Weekly Compass highlights – Great Insights, Volume 5, Issue 3 (May/June 2016)

% Complete
    Towards European development diplomacy in the #EUGlobalStrategy Weekly Newsletter, 13 May 2016 Unless heads of State decide otherwise, the EU will have a new Global Strategy for foreign and security policy by the end of June. One of the building blocks of the EU Global Strategy is development diplomacy. The latter, in line with the new 2030 Agenda on Sustainable Development Goals, focuses on prosperity, human dignity and sustainability. Both the EUGS and the 2030 Agenda provide the opportunity to design a sound and effective EU development diplomacy. To achieve this, the EU and its Member States need to keep in mind three key principles: development is political; the EU Global Strategy needs thoughtful wording; and the added-value of EU action on development-related issues needs to be considered. CAADP’s future? Focus on informal private sector and politics! Weekly Newsletter, 29 April 2016 Two weeks ago, Francesco Rampa, Head of ECDPM’s Food Security Programme, attended the 12th CAADP Partnership Platform in Accra. The annual event is where all stakeholders get together to discuss progress on CAADP (the Comprehensive Africa Agriculture Development Programme). He came back disappointed. In most countries, he says, CAADP still fails to deliver on the agricultural transformation commitments of the African Union Malabo Declaration. In his latest blog, Rampa discusses the future of CAADP and points out that it needs to focus more on the results on the ground, putting the private sector, including smallholder farmers, at the forefront of the transformation. This, he says, “requires a better understanding of the politics around agriculture and the informal parts of African food value chains.” Extractives sector in Madagascar - How to support civil society? Weekly Newsletter, 22 April 2016 Civil society and local communities are confronted with a series of challenges when large-scale mining companies settle in remote areas, particularly regarding socio-economic and environmental implications. ECDPM’s Isabelle Ramdoo and independent exper Aimée Randrianarisoa analyse the difficulties faced by civil society in Fort Dauphin and Tuléar in Madagascar when engaging and leading collective action to negotiate and facilitate dialogue with the mining industry. Their Discussion Paper calls for targeted support to civil society and proposes several actions to be taken, particularly by the development community. The paper is available in French only. ECDPM will release a new paper (in English) in the next few weeks on the partnership between civil society and mining companies, including in Madagascar. Political economy of regional integration in Africa Weekly Newsletter, 15 April 2016 There are numerous regional organisations and policies in place to support regional integration in Africa. By and large, however, the reality on the ground does not match political ambitions. So what blocks or drives regional integration in Africa? Our multi-disciplinary team looked at six of Africa’s largest regional organisations: the African Union (AU), COMESA, EAC, ECOWAS, IGAD and SADC. The case studies analyse the commitments of these organisations in different sectors, ranging from peace and security, to transport and infrastructure, food security, climate change, gender, trade, energy, conservation and industrialisation. More than 200 people were interviewed. See the full studies, or our synthesis and summary brochure. We also have a video explaining the 10 key messages from the study.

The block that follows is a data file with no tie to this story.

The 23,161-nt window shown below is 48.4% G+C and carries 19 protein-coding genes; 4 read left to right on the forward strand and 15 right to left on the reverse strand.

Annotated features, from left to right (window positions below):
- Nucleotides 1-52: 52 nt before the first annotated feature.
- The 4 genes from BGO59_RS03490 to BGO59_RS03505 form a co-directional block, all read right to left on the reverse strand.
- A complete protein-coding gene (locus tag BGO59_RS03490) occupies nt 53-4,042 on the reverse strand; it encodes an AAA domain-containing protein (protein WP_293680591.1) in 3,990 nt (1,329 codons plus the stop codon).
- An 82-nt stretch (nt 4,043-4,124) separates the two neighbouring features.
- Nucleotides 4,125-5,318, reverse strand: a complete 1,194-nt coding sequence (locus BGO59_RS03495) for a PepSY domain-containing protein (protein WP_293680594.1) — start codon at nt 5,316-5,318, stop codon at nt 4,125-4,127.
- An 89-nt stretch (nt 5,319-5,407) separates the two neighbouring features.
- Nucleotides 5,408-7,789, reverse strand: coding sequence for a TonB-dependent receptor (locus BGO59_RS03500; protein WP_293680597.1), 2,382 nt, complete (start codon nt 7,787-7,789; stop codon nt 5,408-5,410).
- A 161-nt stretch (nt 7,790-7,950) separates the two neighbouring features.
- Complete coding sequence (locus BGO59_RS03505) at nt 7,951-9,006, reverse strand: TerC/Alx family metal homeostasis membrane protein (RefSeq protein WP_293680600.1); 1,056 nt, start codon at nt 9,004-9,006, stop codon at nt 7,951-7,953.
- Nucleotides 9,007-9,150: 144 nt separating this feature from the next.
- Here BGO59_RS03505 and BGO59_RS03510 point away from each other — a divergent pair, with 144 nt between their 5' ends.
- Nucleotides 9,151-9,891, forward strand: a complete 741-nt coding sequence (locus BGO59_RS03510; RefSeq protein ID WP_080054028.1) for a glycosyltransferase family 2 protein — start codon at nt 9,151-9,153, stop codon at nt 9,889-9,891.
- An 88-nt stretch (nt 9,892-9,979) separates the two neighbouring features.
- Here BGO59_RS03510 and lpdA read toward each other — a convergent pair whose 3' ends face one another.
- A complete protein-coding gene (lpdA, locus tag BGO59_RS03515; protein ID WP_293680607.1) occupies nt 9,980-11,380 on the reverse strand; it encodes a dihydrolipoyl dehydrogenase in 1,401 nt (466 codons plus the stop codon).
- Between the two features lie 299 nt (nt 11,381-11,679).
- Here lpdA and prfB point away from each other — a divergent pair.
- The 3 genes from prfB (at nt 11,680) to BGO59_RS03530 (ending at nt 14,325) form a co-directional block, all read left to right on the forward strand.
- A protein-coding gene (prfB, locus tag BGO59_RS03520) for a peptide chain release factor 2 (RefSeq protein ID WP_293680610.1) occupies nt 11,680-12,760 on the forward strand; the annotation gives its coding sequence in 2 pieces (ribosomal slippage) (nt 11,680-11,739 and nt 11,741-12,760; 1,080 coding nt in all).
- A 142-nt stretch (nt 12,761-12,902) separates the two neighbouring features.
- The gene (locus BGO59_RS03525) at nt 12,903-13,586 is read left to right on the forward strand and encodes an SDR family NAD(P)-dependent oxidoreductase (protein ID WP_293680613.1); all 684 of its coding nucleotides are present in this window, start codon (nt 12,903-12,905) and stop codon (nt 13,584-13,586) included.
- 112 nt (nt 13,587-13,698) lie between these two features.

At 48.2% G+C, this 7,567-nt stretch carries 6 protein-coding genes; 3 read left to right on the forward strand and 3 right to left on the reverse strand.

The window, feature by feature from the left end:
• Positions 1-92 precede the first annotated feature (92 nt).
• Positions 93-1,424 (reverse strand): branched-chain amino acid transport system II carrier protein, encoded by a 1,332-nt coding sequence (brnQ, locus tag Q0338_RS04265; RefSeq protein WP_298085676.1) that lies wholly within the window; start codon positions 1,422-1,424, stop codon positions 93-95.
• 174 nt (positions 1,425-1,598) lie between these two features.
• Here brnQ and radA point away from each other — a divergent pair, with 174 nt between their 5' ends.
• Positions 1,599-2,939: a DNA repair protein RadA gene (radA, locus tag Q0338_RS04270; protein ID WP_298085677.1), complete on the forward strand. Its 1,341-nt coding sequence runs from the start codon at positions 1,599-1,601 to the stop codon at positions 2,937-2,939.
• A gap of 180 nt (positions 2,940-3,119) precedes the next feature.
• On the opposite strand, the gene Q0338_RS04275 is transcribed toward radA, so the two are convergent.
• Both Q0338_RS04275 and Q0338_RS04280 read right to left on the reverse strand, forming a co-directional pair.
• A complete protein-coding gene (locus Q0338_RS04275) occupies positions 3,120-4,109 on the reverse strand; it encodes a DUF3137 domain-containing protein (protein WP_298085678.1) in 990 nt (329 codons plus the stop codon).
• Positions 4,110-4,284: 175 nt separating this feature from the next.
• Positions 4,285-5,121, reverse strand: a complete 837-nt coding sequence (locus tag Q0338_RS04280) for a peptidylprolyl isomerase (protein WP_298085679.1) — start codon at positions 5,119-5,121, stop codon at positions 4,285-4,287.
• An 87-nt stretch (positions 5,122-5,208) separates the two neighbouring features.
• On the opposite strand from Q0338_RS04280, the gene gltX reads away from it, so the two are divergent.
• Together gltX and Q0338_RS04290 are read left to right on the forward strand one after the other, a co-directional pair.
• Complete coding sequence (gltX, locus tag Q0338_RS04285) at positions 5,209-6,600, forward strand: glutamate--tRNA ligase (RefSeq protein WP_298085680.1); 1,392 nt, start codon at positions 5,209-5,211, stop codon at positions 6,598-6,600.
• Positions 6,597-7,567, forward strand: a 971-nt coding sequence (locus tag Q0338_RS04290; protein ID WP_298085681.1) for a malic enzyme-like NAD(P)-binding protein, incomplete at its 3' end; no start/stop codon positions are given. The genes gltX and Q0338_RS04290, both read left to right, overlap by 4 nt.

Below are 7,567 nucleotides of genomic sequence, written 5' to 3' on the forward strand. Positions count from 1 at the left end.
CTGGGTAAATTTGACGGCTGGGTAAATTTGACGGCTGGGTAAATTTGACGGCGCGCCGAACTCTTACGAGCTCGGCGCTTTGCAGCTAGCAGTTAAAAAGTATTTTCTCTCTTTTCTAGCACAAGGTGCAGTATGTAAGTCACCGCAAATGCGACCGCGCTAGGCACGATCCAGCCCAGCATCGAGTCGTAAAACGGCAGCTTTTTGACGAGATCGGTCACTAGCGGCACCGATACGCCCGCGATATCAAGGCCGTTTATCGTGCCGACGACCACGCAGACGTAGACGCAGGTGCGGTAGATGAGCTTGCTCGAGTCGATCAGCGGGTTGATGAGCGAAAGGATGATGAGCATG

Loading Conversation